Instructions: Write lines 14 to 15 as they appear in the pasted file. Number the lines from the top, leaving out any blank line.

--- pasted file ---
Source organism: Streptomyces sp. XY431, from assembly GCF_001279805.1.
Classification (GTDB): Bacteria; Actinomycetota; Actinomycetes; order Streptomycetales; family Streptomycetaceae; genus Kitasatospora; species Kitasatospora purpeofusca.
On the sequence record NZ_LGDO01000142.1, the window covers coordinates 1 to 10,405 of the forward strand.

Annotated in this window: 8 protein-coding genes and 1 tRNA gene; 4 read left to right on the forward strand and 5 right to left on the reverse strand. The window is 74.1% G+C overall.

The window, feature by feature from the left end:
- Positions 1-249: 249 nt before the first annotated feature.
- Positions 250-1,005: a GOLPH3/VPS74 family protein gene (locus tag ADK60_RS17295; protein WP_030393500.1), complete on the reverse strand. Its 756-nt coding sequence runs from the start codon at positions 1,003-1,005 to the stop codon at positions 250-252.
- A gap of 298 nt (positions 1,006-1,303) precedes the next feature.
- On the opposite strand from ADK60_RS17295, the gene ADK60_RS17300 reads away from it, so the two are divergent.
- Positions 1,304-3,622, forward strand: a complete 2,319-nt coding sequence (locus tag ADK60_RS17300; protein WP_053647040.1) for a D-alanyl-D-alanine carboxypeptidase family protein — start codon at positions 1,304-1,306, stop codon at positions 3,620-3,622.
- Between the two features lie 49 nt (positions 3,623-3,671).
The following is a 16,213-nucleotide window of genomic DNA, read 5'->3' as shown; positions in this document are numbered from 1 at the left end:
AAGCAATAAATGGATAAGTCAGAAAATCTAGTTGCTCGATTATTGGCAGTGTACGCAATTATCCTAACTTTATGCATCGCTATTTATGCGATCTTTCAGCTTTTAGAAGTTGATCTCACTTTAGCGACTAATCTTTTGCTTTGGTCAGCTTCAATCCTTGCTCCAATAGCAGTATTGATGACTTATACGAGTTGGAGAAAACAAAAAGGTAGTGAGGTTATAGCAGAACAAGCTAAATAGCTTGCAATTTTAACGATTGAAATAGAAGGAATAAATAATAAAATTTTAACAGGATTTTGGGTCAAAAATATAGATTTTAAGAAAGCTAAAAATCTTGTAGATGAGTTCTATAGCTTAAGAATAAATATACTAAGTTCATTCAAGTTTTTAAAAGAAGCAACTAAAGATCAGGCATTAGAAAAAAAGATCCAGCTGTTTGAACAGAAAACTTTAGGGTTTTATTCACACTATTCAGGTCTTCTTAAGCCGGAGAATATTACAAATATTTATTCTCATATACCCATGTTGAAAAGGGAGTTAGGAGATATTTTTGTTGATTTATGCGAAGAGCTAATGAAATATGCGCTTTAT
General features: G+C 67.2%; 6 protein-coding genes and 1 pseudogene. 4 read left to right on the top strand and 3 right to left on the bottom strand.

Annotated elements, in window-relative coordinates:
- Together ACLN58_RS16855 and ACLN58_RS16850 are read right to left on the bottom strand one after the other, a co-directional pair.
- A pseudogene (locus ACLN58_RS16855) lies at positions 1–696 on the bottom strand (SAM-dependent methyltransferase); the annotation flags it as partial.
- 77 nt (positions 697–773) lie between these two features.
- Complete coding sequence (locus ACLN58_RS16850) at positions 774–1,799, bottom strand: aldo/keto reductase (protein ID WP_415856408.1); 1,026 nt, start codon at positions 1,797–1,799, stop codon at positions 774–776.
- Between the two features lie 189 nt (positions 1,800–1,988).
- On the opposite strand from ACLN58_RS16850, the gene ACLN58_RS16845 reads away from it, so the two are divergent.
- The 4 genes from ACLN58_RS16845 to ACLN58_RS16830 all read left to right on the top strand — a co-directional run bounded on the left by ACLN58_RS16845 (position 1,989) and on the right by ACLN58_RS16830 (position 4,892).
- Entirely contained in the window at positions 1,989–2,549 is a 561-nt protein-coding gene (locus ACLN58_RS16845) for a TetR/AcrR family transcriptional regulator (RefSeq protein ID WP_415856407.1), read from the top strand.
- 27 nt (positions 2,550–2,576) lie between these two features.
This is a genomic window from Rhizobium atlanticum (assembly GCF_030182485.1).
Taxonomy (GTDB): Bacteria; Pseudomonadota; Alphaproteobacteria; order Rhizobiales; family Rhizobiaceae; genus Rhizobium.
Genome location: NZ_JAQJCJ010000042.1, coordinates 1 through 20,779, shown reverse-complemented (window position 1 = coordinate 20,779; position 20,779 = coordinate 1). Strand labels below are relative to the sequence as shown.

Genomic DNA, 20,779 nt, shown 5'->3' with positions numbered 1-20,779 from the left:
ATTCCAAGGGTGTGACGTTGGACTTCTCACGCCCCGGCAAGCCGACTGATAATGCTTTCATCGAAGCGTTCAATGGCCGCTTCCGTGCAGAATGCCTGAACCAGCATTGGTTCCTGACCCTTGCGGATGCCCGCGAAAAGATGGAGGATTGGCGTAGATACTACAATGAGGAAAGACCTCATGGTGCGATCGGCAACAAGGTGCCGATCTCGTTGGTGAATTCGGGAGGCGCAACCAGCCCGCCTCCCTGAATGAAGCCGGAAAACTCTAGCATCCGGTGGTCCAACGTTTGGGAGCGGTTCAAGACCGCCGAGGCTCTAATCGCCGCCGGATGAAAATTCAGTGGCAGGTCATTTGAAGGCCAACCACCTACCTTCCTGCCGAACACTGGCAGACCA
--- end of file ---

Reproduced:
General features: G+C 67.2%; 6 protein-coding genes and 1 pseudogene. 4 read left to right on the top strand and 3 right to left on the bottom strand.

Annotated elements, in window-relative coordinates: